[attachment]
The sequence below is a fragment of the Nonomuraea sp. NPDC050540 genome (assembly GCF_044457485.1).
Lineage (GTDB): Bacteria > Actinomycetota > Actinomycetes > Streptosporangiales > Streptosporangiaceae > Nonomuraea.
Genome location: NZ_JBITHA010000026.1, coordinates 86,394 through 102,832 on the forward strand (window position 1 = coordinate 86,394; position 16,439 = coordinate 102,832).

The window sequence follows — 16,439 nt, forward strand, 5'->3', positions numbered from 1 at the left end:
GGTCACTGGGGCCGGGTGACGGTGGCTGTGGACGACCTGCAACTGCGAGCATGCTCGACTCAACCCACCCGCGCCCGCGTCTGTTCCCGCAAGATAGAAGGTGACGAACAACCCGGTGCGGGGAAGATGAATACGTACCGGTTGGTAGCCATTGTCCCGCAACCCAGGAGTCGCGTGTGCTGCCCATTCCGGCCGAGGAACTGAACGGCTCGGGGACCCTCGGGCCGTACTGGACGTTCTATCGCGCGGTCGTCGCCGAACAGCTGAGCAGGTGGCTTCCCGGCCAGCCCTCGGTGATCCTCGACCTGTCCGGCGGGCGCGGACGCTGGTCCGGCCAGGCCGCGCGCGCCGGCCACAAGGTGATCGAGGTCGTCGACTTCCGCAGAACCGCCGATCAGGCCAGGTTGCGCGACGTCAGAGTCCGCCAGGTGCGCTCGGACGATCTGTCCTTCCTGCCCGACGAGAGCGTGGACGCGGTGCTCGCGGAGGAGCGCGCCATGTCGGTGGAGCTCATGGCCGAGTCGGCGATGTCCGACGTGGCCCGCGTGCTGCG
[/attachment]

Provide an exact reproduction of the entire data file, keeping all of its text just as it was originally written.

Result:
The sequence below is a fragment of the Nonomuraea sp. NPDC050540 genome (assembly GCF_044457485.1).
Lineage (GTDB): Bacteria > Actinomycetota > Actinomycetes > Streptosporangiales > Streptosporangiaceae > Nonomuraea.
Genome location: NZ_JBITHA010000026.1, coordinates 86,394 through 102,832 on the forward strand (window position 1 = coordinate 86,394; position 16,439 = coordinate 102,832).

The window sequence follows — 16,439 nt, forward strand, 5'->3', positions numbered from 1 at the left end:
GGTCACTGGGGCCGGGTGACGGTGGCTGTGGACGACCTGCAACTGCGAGCATGCTCGACTCAACCCACCCGCGCCCGCGTCTGTTCCCGCAAGATAGAAGGTGACGAACAACCCGGTGCGGGGAAGATGAATACGTACCGGTTGGTAGCCATTGTCCCGCAACCCAGGAGTCGCGTGTGCTGCCCATTCCGGCCGAGGAACTGAACGGCTCGGGGACCCTCGGGCCGTACTGGACGTTCTATCGCGCGGTCGTCGCCGAACAGCTGAGCAGGTGGCTTCCCGGCCAGCCCTCGGTGATCCTCGACCTGTCCGGCGGGCGCGGACGCTGGTCCGGCCAGGCCGCGCGCGCCGGCCACAAGGTGATCGAGGTCGTCGACTTCCGCAGAACCGCCGATCAGGCCAGGTTGCGCGACGTCAGAGTCCGCCAGGTGCGCTCGGACGATCTGTCCTTCCTGCCCGACGAGAGCGTGGACGCGGTGCTCGCGGAGGAGCGCGCCATGTCGGTGGAGCTCATGGCCGAGTCGGCGATGTCCGACGTGGCCCGCGTGCTGCG